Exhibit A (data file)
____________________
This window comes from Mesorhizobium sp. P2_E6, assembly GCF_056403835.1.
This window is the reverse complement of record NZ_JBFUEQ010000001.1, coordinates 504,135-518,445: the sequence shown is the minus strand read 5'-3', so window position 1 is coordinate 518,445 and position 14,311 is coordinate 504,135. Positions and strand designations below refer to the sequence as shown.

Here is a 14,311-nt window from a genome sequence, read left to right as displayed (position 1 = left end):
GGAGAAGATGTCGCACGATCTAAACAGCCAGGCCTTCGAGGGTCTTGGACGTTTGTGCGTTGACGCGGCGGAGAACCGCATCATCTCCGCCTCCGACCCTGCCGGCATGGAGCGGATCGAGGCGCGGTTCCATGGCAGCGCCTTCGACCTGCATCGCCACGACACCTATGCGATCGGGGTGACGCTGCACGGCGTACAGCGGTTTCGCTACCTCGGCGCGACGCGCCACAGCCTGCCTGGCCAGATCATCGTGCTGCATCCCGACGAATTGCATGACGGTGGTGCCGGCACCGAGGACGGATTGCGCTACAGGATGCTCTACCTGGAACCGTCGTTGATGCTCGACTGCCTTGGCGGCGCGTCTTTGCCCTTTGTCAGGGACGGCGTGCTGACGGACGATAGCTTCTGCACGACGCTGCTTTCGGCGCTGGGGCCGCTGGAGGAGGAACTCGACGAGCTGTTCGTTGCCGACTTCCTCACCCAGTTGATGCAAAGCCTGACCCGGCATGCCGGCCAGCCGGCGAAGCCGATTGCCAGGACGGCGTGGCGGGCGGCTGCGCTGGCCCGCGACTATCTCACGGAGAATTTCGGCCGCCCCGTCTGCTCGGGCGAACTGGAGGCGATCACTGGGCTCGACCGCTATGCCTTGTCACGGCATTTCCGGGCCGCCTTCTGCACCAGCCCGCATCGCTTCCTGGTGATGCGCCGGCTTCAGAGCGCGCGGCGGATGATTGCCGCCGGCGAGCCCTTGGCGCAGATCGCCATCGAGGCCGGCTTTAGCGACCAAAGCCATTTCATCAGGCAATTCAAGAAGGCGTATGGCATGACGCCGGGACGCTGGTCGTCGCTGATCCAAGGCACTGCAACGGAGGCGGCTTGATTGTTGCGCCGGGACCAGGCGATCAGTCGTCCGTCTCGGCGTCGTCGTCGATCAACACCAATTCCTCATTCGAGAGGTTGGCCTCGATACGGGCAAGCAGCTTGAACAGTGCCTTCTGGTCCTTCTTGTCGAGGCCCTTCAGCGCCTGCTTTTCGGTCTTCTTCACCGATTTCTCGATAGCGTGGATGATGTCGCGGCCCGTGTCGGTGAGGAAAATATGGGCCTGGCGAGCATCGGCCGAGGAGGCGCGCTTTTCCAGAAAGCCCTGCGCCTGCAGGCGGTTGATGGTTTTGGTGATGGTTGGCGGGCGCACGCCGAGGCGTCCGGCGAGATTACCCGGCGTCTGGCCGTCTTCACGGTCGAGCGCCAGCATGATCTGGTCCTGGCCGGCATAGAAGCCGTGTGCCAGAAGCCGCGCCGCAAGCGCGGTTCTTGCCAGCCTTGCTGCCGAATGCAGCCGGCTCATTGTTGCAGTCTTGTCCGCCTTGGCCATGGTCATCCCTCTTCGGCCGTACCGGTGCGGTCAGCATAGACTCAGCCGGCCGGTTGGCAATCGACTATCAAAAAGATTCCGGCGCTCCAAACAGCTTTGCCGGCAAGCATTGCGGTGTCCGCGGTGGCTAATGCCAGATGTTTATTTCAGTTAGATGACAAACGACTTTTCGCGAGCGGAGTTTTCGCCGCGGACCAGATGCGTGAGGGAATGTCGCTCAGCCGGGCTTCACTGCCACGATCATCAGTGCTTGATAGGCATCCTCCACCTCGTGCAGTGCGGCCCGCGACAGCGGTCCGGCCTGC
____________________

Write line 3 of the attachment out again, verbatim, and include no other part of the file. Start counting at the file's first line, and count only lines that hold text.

Here is a 14,311-nt window from a genome sequence, read left to right as displayed (position 1 = left end):